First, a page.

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The City of Portland, Oregon

Planning and Sustainability

Innovation. Collaboration. Practical Solutions.

Phone: 503-823-7700

Curbside Hotline: 503-823-7202

1900 SW 4th Ave, Suite 7100, Portland, OR 97201

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Neighborhood Contact Code Update adopted by City Council on May 8, 2019

The Portland City Council adopted the amended Neighborhood Contact Code Update on May 8, 2019. The code will become effective on December 2, 2019.

City Council considered and voted on a set of amendments to the Neighborhood Contact Code Update City Council on April 24. After some discussion, Commissioners voted to adopt all four amendments. On May 8, Council voted on the second reading to adopt the amended Neighborhood Contact Code Update. The changes will take effect on December 2, 2019.

Watch video of the Council discussion and vote on amendments or video of the council vote.

New rules requiring developers to notify neighbors of large new projects under review by City Council

Commissioners heard testimony on the Neighborhood Contact Code Update Recommended Draft and made amendments; written testimony still accepted via email until April 24 at 9:30 a.m.

City Council is currently considering the Neighborhood Contact Code Update Recommended Draft. This proposal would revise the Zoning Code requirement for contact between developers and the general public for most new buildings that are more than 10,000 square feet and land divisions creating four or more lots. Developers would need to notify the neighborhood association, business association and district coalition as well as post a sign onsite with a summary of the project and contact information.

Projects building more than 25,000 square feet or creating 11 or more lots would also have to hold a public meeting. The sign and the meeting would both be required before the project submits an application for a building permit or land use review.

On April 11, commissioners heard oral testimony from five people and introduced four amendments to the Recommended Draft, including to:

  1. Limit weekend meetings to afternoon timeslots between 1 and 6 p.m. (rather than 9 a.m. to 6 p.m.).
  2. Require the meetings to be accessible and provide accommodations on request.
  3. Require a different process for projects in some cases: Applicants would first have to offer a meeting to the neighborhood association. If the neighborhood association declines to host the meeting, the applicant would then have to hold the meeting. This process would be required for:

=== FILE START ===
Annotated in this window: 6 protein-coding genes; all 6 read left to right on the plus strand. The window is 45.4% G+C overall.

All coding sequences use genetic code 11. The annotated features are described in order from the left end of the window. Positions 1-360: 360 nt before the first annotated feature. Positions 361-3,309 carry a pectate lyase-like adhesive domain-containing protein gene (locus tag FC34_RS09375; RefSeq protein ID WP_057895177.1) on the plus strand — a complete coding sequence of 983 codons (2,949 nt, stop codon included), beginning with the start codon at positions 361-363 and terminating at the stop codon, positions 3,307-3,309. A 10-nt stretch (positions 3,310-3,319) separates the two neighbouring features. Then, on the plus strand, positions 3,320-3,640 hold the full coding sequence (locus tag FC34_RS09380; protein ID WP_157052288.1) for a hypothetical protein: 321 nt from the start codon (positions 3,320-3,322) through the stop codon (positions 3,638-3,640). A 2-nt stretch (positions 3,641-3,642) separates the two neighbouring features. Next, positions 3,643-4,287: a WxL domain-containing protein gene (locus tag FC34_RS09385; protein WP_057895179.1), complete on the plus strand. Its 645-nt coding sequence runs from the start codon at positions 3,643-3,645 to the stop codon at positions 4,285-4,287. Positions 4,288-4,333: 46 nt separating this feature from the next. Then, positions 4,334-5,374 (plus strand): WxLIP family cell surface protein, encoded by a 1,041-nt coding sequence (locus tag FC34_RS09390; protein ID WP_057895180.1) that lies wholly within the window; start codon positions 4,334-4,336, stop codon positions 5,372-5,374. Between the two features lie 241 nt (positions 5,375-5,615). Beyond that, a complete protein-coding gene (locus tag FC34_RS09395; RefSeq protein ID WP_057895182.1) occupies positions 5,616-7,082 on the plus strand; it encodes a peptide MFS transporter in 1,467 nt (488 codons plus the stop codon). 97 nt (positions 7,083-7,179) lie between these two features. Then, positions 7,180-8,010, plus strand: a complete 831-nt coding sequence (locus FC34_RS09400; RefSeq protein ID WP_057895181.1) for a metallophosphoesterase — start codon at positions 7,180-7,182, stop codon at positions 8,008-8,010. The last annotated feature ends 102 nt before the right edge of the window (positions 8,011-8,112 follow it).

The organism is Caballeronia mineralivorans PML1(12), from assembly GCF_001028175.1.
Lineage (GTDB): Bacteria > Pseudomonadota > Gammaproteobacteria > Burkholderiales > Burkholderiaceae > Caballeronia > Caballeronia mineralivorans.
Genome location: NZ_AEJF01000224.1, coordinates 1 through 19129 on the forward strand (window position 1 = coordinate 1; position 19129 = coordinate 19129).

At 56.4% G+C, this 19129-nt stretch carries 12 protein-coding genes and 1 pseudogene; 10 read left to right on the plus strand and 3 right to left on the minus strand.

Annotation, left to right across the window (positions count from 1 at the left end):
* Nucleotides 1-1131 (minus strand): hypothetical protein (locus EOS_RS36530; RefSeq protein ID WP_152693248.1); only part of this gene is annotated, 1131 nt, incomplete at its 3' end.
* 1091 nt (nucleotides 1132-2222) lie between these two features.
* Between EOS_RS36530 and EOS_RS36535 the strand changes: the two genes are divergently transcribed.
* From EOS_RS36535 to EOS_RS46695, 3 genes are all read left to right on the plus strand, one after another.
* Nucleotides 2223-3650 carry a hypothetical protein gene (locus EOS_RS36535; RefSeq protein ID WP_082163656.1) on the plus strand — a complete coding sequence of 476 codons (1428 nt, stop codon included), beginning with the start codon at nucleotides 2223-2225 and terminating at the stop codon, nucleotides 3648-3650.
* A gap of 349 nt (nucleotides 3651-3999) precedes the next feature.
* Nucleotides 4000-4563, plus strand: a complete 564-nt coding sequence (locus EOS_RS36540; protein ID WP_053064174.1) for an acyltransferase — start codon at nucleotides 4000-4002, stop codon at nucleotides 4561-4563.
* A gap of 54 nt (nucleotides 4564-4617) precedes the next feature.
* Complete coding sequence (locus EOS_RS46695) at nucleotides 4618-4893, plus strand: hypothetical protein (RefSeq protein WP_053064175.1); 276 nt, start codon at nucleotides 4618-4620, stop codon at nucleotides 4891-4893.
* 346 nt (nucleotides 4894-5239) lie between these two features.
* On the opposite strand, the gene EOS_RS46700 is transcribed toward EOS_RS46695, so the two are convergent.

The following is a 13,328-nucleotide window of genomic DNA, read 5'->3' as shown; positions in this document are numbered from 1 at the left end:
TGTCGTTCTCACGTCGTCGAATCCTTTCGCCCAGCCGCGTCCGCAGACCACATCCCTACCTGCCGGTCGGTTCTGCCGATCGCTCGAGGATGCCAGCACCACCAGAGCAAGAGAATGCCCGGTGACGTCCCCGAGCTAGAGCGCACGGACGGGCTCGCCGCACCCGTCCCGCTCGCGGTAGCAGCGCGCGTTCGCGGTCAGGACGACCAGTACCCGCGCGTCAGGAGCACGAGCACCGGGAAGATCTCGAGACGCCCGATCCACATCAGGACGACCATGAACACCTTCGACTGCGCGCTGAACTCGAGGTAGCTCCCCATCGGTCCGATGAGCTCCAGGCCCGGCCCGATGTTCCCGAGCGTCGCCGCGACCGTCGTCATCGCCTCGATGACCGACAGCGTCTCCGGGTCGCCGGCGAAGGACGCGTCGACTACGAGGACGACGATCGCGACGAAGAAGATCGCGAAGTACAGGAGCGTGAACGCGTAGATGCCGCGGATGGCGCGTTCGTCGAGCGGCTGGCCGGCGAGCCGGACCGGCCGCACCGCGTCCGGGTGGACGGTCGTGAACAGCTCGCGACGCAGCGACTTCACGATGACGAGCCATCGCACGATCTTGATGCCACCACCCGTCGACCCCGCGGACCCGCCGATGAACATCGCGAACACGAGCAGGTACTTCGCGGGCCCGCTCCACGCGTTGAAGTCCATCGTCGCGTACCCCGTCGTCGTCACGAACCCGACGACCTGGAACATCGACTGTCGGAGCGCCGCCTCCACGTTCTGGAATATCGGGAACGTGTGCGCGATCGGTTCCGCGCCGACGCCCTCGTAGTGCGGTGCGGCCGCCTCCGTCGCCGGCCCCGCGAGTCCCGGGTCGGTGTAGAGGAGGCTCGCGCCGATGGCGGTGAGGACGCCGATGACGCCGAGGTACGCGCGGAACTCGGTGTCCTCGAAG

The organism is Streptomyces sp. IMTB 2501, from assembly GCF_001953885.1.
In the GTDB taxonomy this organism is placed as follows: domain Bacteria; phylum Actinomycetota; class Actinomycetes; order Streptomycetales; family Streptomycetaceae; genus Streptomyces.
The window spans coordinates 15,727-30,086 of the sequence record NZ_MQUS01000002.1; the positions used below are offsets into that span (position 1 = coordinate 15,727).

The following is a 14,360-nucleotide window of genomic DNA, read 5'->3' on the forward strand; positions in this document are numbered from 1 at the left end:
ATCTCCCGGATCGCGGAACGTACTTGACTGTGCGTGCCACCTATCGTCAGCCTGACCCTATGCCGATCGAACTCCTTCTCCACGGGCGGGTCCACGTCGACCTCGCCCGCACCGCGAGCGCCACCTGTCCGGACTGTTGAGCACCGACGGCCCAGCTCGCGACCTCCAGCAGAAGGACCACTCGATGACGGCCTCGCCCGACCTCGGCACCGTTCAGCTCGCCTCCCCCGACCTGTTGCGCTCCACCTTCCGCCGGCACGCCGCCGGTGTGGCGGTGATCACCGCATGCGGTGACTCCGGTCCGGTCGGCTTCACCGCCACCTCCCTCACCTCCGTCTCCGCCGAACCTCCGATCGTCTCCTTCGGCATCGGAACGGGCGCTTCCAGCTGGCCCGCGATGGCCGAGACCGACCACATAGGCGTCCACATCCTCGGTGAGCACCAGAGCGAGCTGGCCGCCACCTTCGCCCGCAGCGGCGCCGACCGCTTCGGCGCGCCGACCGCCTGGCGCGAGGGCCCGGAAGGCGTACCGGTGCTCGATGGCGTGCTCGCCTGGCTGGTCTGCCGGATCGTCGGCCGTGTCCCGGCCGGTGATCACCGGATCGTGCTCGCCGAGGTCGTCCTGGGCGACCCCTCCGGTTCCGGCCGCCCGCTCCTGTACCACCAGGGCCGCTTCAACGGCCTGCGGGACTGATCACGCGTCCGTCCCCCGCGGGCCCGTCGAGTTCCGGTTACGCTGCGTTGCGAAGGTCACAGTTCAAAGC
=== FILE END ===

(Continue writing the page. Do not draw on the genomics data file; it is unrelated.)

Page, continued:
• Projects building at least 10,000 square feet on sites that are located in the design overlay zone.
    • Land divisions in environmental review.
  1. Require notification of the neighborhood association, business association and district coalition within 400 feet of site.

The written testimony record will remain open until 9:30 a.m. on April 24. Commissioners will discuss and vote on the amendments at that time.

Testify on the amendments by emailing

Watch video of the hearing and/or read the amendments.


Neighborhood contact code updates under Council review

City Council is deliberating updates to the way people learn about new building projects in their neighborhoods.

On March 6, 2019, the Portland City Council considered the Neighborhood Contact Code Update Recommended Draft at a public hearing. The proposed changes to the Zoning Code would allow more people to get early information about large building projects in places where they live, work and visit.

Commissioners heard testimony from six people and discussed the project. Testifiers spoke about how they have seen the existing code requirement play out in their neighborhoods and what they would like to see the proposal change.

Council closed the testimony record and is considering the verbal and written testimony. Commissioners will propose and discuss amendments, then hold a final vote on the revised draft at a future meeting, tentatively scheduled for April 11.

After adoption, the code changes are expected to take effect in late 2019 or early 2020.

Watch a video of the hearing and/or read the public testimony submitted on this draft.

Improvements to neighborhood notification about new development on their way to City Council

Read and comment on the Neighborhood Contact Code Update Recommended Draft; testify in person on March 6 at 2 p.m.

The Neighborhood Contact Code Update Project proposes changes to the City’s Zoning Code (Title 33) that will make it easier for more people to learn about new construction of larger buildings. These requirements offer a way for people who live and work in or visit a neighborhood to learn about upcoming development projects early on.

The proposals have been reviewed and revised by the Planning and Sustainability Commission, and a new draft (the Recommended Draft) has been released for review by City Council.

Review the Neighborhood Contact Code Update Recommended Draft

You can testify to City Council in person at an upcoming public hearing.

City Council Public Hearing
Neighborhood Contact Code Update
March 6 at 2 p.m.
Council Chambers, City Hall
1221 SW 4th Avenue